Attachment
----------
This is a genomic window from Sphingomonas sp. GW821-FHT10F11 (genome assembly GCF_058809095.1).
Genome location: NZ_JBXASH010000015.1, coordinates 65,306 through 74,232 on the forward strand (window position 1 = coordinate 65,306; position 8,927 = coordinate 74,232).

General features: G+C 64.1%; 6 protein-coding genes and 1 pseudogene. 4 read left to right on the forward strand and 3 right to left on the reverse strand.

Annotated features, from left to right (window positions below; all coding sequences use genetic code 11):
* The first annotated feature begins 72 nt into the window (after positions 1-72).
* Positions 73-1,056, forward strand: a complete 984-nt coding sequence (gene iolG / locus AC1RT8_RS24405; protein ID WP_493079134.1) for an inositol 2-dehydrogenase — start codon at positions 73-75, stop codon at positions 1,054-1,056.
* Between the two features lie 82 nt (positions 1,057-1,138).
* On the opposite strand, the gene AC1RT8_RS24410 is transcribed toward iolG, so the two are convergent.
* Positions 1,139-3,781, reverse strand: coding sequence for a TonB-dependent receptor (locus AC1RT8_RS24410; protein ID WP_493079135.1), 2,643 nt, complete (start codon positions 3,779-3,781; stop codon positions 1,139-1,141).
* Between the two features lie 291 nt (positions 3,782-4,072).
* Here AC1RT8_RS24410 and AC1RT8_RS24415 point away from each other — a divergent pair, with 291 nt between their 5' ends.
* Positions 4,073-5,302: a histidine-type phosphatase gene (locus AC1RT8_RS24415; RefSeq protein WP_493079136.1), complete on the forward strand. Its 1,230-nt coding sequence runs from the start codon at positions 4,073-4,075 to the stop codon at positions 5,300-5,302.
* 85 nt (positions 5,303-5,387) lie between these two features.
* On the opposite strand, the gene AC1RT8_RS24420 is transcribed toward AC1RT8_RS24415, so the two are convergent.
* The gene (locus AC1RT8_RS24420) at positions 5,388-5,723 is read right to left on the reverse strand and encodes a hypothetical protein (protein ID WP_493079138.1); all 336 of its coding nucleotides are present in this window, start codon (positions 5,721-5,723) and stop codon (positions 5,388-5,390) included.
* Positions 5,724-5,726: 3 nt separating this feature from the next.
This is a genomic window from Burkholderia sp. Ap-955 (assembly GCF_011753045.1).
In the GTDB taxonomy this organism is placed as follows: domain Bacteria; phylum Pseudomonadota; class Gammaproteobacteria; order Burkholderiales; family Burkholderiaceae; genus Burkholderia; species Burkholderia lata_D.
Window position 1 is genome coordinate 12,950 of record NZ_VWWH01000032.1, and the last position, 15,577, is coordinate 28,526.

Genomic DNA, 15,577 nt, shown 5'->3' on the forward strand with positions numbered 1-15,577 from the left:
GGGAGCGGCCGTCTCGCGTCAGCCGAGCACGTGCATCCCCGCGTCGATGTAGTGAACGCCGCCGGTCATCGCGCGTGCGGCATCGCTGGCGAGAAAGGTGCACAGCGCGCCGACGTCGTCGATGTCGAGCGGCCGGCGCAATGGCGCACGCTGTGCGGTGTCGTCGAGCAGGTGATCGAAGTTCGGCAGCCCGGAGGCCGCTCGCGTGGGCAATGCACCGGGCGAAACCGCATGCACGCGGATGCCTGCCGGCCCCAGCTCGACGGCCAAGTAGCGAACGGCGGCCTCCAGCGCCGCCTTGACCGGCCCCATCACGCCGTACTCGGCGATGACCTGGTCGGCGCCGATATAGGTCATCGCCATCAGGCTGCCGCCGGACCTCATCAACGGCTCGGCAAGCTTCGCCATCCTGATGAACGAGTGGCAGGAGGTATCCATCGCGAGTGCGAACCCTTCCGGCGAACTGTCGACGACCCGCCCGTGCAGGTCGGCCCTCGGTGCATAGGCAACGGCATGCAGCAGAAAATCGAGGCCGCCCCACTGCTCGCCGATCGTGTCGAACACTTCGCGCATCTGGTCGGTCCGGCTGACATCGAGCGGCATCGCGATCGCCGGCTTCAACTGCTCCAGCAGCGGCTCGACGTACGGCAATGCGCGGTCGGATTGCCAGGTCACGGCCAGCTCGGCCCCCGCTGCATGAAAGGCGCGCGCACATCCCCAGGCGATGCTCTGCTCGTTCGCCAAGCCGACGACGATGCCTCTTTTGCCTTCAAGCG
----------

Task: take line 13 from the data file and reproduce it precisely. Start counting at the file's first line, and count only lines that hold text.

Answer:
* 85 nt (positions 5,303-5,387) lie between these two features.